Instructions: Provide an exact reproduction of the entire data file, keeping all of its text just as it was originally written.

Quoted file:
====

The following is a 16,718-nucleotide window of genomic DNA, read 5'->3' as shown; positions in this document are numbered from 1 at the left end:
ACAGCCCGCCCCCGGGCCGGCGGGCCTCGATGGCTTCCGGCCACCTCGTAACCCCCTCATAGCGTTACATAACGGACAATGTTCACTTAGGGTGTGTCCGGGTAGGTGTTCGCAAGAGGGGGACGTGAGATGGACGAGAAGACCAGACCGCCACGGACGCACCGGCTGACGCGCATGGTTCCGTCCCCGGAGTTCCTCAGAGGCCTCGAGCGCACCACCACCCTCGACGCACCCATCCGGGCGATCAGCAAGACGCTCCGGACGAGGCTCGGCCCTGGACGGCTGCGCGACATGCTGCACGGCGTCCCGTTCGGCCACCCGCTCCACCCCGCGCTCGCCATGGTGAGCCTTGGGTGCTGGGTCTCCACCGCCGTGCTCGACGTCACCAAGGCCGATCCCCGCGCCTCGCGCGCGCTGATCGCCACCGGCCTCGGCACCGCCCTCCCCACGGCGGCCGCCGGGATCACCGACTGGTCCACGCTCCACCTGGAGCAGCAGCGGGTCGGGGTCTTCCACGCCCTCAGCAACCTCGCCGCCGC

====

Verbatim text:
The following is a 16,718-nucleotide window of genomic DNA, read 5'->3' as shown; positions in this document are numbered from 1 at the left end:
ACAGCCCGCCCCCGGGCCGGCGGGCCTCGATGGCTTCCGGCCACCTCGTAACCCCCTCATAGCGTTACATAACGGACAATGTTCACTTAGGGTGTGTCCGGGTAGGTGTTCGCAAGAGGGGGACGTGAGATGGACGAGAAGACCAGACCGCCACGGACGCACCGGCTGACGCGCATGGTTCCGTCCCCGGAGTTCCTCAGAGGCCTCGAGCGCACCACCACCCTCGACGCACCCATCCGGGCGATCAGCAAGACGCTCCGGACGAGGCTCGGCCCTGGACGGCTGCGCGACATGCTGCACGGCGTCCCGTTCGGCCACCCGCTCCACCCCGCGCTCGCCATGGTGAGCCTTGGGTGCTGGGTCTCCACCGCCGTGCTCGACGTCACCAAGGCCGATCCCCGCGCCTCGCGCGCGCTGATCGCCACCGGCCTCGGCACCGCCCTCCCCACGGCGGCCGCCGGGATCACCGACTGGTCCACGCTCCACCTGGAGCAGCAGCGGGTCGGGGTCTTCCACGCCCTCAGCAACCTCGCCGCCGC